Forests Slowly Disappearing In Zimbabwe

By Ndatenda Njanike

As the power crisis in Zimbabwe increases and with the growing tobacco industry the nation’s forests are destined for doom.

Forests provide a lot to human health. They purify the water, clean the air, capture carbon to fight climate change, provide food and life-saving medicines, and improve our well-being.

The United Nations General Assembly proclaimed 21 March the International Day of Forests in 2012 to celebrate and raise awareness of the importance of all types of forests.

Countries are encouraged to undertake local, national, and international efforts to organize activities involving forests and trees, such as tree planting campaigns.

Tobacco is the number one foreign currency generator in the country and cigarettes are the most consumed commodity in the nation.

Zimbabwe is the largest tobacco grower in Africa and is the 7th largest grower in the world according to 2021 data.

However, the impact of Tobacco

 is the process of curing, with so many farmers of the golden leaf our forests are destroyed as wood is used during the process.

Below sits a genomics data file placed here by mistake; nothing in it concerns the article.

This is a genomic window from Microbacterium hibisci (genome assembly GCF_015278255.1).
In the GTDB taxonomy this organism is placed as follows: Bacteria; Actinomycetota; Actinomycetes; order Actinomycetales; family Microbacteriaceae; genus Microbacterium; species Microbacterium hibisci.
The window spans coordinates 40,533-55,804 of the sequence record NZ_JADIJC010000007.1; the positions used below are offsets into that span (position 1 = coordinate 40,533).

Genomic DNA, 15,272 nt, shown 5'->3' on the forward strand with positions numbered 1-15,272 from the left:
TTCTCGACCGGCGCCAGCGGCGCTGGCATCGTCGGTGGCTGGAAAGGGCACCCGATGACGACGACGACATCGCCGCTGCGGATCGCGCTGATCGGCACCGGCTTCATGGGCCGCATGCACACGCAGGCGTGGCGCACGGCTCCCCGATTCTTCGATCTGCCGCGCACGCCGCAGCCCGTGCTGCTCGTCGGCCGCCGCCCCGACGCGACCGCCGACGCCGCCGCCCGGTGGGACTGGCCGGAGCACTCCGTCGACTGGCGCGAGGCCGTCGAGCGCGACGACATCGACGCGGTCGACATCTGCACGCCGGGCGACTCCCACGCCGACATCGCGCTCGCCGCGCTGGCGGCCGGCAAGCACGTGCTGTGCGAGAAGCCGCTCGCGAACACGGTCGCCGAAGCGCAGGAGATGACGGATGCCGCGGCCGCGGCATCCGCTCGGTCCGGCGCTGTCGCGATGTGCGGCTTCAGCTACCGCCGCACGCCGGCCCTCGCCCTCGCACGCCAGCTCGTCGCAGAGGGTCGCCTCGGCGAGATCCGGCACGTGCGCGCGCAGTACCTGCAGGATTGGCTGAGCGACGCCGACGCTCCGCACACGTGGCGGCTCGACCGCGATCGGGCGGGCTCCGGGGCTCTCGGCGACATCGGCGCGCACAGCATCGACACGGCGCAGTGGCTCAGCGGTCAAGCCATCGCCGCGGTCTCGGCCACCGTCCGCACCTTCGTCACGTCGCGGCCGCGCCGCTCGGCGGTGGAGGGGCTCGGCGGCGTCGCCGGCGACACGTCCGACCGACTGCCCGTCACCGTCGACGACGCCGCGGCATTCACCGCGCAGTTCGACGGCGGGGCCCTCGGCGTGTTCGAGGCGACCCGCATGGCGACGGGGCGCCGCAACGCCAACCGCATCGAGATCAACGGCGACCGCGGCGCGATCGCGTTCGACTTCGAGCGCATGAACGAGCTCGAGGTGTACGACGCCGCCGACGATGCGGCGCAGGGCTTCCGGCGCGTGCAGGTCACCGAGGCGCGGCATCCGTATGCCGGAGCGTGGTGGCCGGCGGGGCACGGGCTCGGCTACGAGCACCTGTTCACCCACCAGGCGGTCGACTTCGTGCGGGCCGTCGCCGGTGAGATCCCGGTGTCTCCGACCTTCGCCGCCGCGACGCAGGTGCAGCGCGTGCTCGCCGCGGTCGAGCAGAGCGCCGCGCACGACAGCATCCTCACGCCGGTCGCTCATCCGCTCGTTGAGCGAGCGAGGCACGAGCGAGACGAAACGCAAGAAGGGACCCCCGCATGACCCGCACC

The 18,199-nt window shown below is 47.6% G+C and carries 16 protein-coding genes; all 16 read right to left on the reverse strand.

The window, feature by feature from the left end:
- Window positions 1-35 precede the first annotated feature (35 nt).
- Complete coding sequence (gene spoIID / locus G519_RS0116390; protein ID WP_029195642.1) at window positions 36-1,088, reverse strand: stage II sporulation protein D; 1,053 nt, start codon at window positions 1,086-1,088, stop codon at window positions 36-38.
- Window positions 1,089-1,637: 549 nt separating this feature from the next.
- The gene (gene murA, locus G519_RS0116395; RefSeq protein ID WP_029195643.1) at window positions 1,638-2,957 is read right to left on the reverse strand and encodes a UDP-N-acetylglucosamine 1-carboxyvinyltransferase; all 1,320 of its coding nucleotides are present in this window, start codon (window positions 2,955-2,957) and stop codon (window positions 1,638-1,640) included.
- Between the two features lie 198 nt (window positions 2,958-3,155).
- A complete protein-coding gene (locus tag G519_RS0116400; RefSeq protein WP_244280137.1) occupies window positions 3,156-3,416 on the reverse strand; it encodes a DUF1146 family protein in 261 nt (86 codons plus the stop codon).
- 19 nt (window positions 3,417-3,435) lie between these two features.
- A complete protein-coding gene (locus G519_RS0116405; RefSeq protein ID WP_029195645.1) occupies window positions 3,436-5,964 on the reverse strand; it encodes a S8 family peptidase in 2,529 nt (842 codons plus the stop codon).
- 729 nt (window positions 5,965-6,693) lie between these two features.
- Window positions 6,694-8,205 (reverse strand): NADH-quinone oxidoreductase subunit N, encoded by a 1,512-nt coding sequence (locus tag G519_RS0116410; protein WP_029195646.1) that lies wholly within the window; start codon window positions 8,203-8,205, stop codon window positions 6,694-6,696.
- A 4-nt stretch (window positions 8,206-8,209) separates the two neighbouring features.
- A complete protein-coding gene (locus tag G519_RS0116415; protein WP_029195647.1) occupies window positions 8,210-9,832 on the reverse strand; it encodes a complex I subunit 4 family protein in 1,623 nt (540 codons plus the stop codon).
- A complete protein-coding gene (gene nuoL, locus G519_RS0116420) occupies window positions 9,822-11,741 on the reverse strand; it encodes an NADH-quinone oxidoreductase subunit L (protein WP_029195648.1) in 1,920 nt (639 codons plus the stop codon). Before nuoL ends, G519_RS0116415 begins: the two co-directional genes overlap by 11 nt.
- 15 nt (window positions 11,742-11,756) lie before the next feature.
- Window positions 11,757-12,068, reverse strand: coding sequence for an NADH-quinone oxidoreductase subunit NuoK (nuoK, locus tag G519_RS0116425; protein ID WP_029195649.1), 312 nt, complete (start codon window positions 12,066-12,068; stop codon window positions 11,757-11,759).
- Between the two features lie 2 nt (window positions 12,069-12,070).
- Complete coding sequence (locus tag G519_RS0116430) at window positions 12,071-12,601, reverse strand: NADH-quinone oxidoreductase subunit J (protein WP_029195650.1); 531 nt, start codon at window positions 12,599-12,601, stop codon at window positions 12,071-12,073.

“Deforestation occurs to make way for tobacco plantations, a curing process that requires large amounts of wood fuel.

“Alternatives for curing include using renewable energy such as solar. Using nicotine-free tobacco substitutes, herbal blends, and e-cigarettes.

“Coal is never a sustainable option since the process releases pollutants into the air contributing to air pollution and climate.

“The mining and transportation of coal alone have negative impacts on the environment and local communities.”  Sandra Masike Climate Justice Expert

A large number of trees are cut down during the curing process and this is slowly destroying the country’s vegetation.

Climate Change has worsened the energy crisis in the nation as the country depends heavily on Hydrothermal power.

The droughts witnessed in the past years have left the water levels in the Kariba dam low.

The Kariba thermal station which the country shares with neighboring Zambia can no longer sustain the nation and has caused many to turn to the forest for firewood. 

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